From LP's web site, read the full article here:

Mae Salong was originally settled by the 93rd Regiment of the Kuomintang (KMT), which fled to Myanmar from China after the 1949 Chinese revolution. After futile intermittent rearguard action against the Chinese communists, the renegades were forced to flee Myanmar in 1961 when the Yangon government decided it wouldn’t allow the KMT to remain legally in northern Myanmar. Crossing into northern Thailand with their pony caravans, the ex-soldiers and their families settled into mountain villages and re-created a society like the one they left behind in Yunnan.

The stomach started growling before I reached the town, so I turned into an interesting place called the Flower Hills Resort Mae Salong. Perched on a mountainside overlooking the hills, this place offers luxury cottages amid manicured gardens and colorful topiary. Even during lunch hour on a Saturday, I was the lone diner in an expansive dining room which I doubt gets much use these days considering Thailand's recent designation as a travel risk. Please. I enjoyed a Chinese style lunch of grilled pork, rice and a steamed bun along with some tea grown on site, while also thoroughly enjoying watching a small army of Yunnanese workers erect what looked like a new lodge at the resort.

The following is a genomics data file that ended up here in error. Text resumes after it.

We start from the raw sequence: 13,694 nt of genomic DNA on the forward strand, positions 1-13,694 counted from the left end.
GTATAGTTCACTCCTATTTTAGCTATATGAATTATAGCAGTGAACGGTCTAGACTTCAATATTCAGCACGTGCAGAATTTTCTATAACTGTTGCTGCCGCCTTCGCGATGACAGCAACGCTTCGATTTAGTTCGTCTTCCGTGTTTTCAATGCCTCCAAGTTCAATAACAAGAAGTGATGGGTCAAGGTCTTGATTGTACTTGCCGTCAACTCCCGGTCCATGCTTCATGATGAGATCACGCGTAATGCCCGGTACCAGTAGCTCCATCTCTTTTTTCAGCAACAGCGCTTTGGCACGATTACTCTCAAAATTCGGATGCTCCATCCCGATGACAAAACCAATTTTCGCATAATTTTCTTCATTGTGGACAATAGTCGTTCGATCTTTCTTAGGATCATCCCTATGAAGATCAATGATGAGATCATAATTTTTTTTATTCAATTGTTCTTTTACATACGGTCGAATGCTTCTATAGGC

Off once again, I took my time navigating the town of Mae Salong, noting most of the signs in Chinese even though still in Thailand. A few stores had large sheets spread out from with tea leaves drying in the sun. The smell was fantastic for a tea lover. Just before leaving town, I decided to stop at a small museum, dedicated to the Chinese martyrs of the aforementioned 93rd KMT regiment in their struggles with the Chinese communists and subsequest relocation and expulsion from Burma. This place also documented and expressed gratitude for Thailand's continued aid and dedication to make the displaced Chinese a part of Thai society.